HENRY A. WALLACE
The Secretary of Commerce responds to a fan's letter apologizing for
not writing back sooner and thanking him for his words of encouragement.
Typed Letter signed: "H A Wallace", as The Secretary of
Commerce, 1 page, 7x9.
Washington, D.C., 1945 April 20. Typed on The Secretary of
Commerce letterhead to Mr. John Davidson, Los Angeles, California. In full:
"Your letter of support was received quite a while ago and I must
apologize for the regrettable lapse of time in acknowledging it, due to the
overwhelming amount of work in my office. Nevertheless, even at this late date,
I want you to know I'm personally grateful to you for your encouragement,
especially in the days before my confirmation, and I hope I may always merit
your kind opinion of me. Sincerely yours," Accompanied by an envelope
from The Secretary of Commerce postmarked Washington D.C. 1945 April
21. Henry Agard Wallace (1888-1965) served as FDR's Secretary of
Agriculture, the same job held by his father, Henry C. Wallace, under
Presidents Harding and Coolidge (March 5, 1921 until his death on October 25,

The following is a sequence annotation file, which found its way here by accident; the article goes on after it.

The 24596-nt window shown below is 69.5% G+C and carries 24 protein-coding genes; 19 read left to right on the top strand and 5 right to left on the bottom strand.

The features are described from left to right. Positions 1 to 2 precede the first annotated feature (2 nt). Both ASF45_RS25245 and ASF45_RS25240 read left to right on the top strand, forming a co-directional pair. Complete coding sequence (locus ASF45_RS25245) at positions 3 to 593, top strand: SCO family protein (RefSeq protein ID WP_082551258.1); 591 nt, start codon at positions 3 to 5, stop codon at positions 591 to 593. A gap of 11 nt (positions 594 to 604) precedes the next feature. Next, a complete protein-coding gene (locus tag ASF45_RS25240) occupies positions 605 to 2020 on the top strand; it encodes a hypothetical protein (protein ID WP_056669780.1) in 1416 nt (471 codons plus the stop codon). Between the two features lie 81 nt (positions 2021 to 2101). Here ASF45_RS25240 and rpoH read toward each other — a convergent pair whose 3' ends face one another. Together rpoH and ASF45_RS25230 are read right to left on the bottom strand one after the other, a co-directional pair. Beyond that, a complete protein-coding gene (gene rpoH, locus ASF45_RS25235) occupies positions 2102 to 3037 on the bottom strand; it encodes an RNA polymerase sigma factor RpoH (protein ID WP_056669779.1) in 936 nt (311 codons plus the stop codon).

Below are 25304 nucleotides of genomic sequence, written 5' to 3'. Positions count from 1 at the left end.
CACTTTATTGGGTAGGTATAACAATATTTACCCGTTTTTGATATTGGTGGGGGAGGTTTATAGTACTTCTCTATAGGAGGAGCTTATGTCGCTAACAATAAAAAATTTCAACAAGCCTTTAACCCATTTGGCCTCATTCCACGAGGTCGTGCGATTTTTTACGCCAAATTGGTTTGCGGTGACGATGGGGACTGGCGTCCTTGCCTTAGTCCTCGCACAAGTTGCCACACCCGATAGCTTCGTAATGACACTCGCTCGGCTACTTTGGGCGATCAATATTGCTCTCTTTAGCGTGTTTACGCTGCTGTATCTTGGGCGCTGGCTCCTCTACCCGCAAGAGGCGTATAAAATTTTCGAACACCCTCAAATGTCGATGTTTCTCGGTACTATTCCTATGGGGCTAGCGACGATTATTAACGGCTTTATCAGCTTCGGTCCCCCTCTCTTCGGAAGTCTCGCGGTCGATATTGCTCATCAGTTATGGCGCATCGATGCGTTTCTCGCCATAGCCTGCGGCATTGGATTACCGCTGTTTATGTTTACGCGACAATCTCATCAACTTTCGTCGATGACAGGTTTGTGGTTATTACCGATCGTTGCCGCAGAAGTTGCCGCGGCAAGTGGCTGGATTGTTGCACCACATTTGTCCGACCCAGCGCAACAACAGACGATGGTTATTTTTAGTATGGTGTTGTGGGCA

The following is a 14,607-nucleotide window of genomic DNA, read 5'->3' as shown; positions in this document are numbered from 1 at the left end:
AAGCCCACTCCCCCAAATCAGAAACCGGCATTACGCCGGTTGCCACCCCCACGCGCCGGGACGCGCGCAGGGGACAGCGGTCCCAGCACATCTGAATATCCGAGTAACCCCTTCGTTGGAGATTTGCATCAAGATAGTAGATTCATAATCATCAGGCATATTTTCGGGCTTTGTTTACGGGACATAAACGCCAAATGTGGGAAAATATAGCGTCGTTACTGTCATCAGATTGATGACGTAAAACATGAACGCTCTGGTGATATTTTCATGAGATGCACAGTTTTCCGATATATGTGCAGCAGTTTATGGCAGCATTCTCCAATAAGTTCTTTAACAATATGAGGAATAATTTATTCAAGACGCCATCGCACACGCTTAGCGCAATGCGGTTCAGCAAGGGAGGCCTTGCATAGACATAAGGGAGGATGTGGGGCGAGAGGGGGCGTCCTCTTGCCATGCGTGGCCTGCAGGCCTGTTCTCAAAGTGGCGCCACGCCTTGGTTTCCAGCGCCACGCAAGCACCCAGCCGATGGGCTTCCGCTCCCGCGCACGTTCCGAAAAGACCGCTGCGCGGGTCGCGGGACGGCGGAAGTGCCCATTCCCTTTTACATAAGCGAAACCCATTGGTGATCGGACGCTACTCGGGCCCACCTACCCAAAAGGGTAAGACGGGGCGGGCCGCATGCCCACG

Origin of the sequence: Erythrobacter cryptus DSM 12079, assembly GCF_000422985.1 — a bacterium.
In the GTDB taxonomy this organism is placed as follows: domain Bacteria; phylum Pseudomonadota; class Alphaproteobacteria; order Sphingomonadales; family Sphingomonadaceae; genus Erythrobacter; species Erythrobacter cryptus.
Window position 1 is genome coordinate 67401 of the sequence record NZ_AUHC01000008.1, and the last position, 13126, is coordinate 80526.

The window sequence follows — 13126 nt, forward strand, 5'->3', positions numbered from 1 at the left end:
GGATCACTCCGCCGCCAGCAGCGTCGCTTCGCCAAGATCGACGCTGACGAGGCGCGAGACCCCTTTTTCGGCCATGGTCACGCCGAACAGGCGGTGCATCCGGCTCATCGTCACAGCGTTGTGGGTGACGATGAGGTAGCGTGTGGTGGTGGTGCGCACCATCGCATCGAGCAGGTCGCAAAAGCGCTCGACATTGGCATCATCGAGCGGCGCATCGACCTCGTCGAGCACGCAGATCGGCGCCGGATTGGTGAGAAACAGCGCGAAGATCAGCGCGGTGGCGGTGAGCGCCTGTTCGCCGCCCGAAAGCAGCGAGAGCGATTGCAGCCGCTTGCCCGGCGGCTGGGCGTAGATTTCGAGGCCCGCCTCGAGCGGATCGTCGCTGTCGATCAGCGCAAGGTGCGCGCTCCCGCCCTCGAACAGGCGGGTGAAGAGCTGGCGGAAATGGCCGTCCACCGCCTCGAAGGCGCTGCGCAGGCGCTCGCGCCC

1924). At the Democratic National Convention held in Chicago Stadium from July
15-18, 1940, Wallace was selected by FDR to be his running mate, and the
convention nominated the team on the first ballot. In the November 5, 1940
election, FDR and Wallace soundly defeated the Republican ticket of
political newcomer Wendell L. Willkie and Senator Charles L. McNary by 27.2
million to 22.3 million popular votes, 449-82 electoral votes and 38-ten states.
Wallace served as FDR's Vice President from 1941-1945. In 1944, he was
replaced on the ticket by Senator Harry S Truman. President Roosevelt died just
82 days after Wallace's vice presidential term ended. Before his death, FDR
appointed Wallace as his Secretary of Commerce, making Wallace the only former
Vice President to serve in a President's Cabinet. Wallace held the office
under FDR and Truman until September 20, 1946, when Truman forced him to resign
for criticizing U.S. foreign policy. Wallace became Editor of the "New Republic"
(1946-1948) and helped to launch the new Progressive Party. In 1948, he became
the new party's candidate in the presidential election, winning no electoral
votes as Truman beat Dewey. Edges toned. Mailing fold through center. Slightly
creased. Otherwise, fine condition. Envelope lightly toned at top. Otherwise,
fine condition. Two Items.
For more documents by these signers click the names below:
VICE PRESIDENT HENRY A. WALLACE
This website image contains our company watermark. The actual document does not contain this watermark.